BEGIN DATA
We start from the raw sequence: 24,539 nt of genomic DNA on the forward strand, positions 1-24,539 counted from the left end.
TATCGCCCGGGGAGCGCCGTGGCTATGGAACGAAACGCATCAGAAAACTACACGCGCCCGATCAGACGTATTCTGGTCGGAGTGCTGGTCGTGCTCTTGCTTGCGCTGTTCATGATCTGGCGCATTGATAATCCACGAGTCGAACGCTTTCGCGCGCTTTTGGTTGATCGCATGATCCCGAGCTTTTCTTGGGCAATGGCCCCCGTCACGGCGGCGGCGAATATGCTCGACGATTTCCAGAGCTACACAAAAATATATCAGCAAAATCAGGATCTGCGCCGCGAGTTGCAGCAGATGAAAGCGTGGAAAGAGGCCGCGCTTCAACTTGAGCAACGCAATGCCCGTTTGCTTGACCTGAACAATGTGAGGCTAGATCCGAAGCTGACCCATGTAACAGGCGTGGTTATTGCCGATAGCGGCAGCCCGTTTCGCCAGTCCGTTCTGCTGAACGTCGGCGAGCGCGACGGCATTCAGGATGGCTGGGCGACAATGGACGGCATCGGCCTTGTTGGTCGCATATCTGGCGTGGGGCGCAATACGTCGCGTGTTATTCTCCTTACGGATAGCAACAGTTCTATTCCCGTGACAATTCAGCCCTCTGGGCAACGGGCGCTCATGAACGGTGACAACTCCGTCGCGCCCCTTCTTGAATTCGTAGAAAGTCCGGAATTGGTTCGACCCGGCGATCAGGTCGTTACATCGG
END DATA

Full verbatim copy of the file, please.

We start from the raw sequence: 24,539 nt of genomic DNA on the forward strand, positions 1-24,539 counted from the left end.
TATCGCCCGGGGAGCGCCGTGGCTATGGAACGAAACGCATCAGAAAACTACACGCGCCCGATCAGACGTATTCTGGTCGGAGTGCTGGTCGTGCTCTTGCTTGCGCTGTTCATGATCTGGCGCATTGATAATCCACGAGTCGAACGCTTTCGCGCGCTTTTGGTTGATCGCATGATCCCGAGCTTTTCTTGGGCAATGGCCCCCGTCACGGCGGCGGCGAATATGCTCGACGATTTCCAGAGCTACACAAAAATATATCAGCAAAATCAGGATCTGCGCCGCGAGTTGCAGCAGATGAAAGCGTGGAAAGAGGCCGCGCTTCAACTTGAGCAACGCAATGCCCGTTTGCTTGACCTGAACAATGTGAGGCTAGATCCGAAGCTGACCCATGTAACAGGCGTGGTTATTGCCGATAGCGGCAGCCCGTTTCGCCAGTCCGTTCTGCTGAACGTCGGCGAGCGCGACGGCATTCAGGATGGCTGGGCGACAATGGACGGCATCGGCCTTGTTGGTCGCATATCTGGCGTGGGGCGCAATACGTCGCGTGTTATTCTCCTTACGGATAGCAACAGTTCTATTCCCGTGACAATTCAGCCCTCTGGGCAACGGGCGCTCATGAACGGTGACAACTCCGTCGCGCCCCTTCTTGAATTCGTAGAAAGTCCGGAATTGGTTCGACCCGGCGATCAGGTCGTTACATCGG